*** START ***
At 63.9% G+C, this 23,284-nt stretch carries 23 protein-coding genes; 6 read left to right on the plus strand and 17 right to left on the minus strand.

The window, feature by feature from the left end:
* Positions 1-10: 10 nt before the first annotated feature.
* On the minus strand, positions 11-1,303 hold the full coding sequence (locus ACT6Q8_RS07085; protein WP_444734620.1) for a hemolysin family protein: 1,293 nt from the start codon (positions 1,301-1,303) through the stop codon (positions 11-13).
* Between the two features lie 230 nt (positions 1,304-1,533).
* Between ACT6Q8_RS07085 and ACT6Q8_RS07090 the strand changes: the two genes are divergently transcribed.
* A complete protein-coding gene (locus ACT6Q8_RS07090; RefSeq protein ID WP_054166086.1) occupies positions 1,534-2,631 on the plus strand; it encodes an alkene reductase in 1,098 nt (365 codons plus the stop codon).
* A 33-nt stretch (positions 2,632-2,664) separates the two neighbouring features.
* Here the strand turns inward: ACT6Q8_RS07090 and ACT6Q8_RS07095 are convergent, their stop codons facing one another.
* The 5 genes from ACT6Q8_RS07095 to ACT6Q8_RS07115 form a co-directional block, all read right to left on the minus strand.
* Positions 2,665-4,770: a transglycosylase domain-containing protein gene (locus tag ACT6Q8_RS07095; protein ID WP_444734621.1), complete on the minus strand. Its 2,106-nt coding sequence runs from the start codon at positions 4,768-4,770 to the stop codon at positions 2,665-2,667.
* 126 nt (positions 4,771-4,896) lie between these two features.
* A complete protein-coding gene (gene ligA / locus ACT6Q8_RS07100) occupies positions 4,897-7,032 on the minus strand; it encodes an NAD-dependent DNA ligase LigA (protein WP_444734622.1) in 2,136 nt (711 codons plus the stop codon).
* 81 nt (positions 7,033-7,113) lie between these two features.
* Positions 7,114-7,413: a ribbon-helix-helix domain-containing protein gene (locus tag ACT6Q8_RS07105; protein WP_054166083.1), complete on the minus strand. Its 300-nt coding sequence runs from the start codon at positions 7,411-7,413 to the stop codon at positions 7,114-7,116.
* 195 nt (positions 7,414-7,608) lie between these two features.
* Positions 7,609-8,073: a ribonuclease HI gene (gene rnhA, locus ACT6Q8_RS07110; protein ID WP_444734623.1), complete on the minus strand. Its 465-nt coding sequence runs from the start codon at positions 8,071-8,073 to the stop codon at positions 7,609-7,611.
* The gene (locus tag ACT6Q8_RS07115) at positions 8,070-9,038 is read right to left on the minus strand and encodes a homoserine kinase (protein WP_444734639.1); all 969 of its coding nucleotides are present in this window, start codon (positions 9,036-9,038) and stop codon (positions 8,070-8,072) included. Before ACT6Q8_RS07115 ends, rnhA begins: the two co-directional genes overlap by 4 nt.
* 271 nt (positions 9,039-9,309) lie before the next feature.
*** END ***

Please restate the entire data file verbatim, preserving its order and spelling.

At 63.9% G+C, this 23,284-nt stretch carries 23 protein-coding genes; 6 read left to right on the plus strand and 17 right to left on the minus strand.

The window, feature by feature from the left end:
* Positions 1-10: 10 nt before the first annotated feature.
* On the minus strand, positions 11-1,303 hold the full coding sequence (locus ACT6Q8_RS07085; protein WP_444734620.1) for a hemolysin family protein: 1,293 nt from the start codon (positions 1,301-1,303) through the stop codon (positions 11-13).
* Between the two features lie 230 nt (positions 1,304-1,533).
* Between ACT6Q8_RS07085 and ACT6Q8_RS07090 the strand changes: the two genes are divergently transcribed.
* A complete protein-coding gene (locus ACT6Q8_RS07090; RefSeq protein ID WP_054166086.1) occupies positions 1,534-2,631 on the plus strand; it encodes an alkene reductase in 1,098 nt (365 codons plus the stop codon).
* A 33-nt stretch (positions 2,632-2,664) separates the two neighbouring features.
* Here the strand turns inward: ACT6Q8_RS07090 and ACT6Q8_RS07095 are convergent, their stop codons facing one another.
* The 5 genes from ACT6Q8_RS07095 to ACT6Q8_RS07115 form a co-directional block, all read right to left on the minus strand.
* Positions 2,665-4,770: a transglycosylase domain-containing protein gene (locus tag ACT6Q8_RS07095; protein ID WP_444734621.1), complete on the minus strand. Its 2,106-nt coding sequence runs from the start codon at positions 4,768-4,770 to the stop codon at positions 2,665-2,667.
* 126 nt (positions 4,771-4,896) lie between these two features.
* A complete protein-coding gene (gene ligA / locus ACT6Q8_RS07100) occupies positions 4,897-7,032 on the minus strand; it encodes an NAD-dependent DNA ligase LigA (protein WP_444734622.1) in 2,136 nt (711 codons plus the stop codon).
* 81 nt (positions 7,033-7,113) lie between these two features.
* Positions 7,114-7,413: a ribbon-helix-helix domain-containing protein gene (locus tag ACT6Q8_RS07105; protein WP_054166083.1), complete on the minus strand. Its 300-nt coding sequence runs from the start codon at positions 7,411-7,413 to the stop codon at positions 7,114-7,116.
* 195 nt (positions 7,414-7,608) lie between these two features.
* Positions 7,609-8,073: a ribonuclease HI gene (gene rnhA, locus ACT6Q8_RS07110; protein ID WP_444734623.1), complete on the minus strand. Its 465-nt coding sequence runs from the start codon at positions 8,071-8,073 to the stop codon at positions 7,609-7,611.
* The gene (locus tag ACT6Q8_RS07115) at positions 8,070-9,038 is read right to left on the minus strand and encodes a homoserine kinase (protein WP_444734639.1); all 969 of its coding nucleotides are present in this window, start codon (positions 9,036-9,038) and stop codon (positions 8,070-8,072) included. Before ACT6Q8_RS07115 ends, rnhA begins: the two co-directional genes overlap by 4 nt.
* 271 nt (positions 9,039-9,309) lie before the next feature.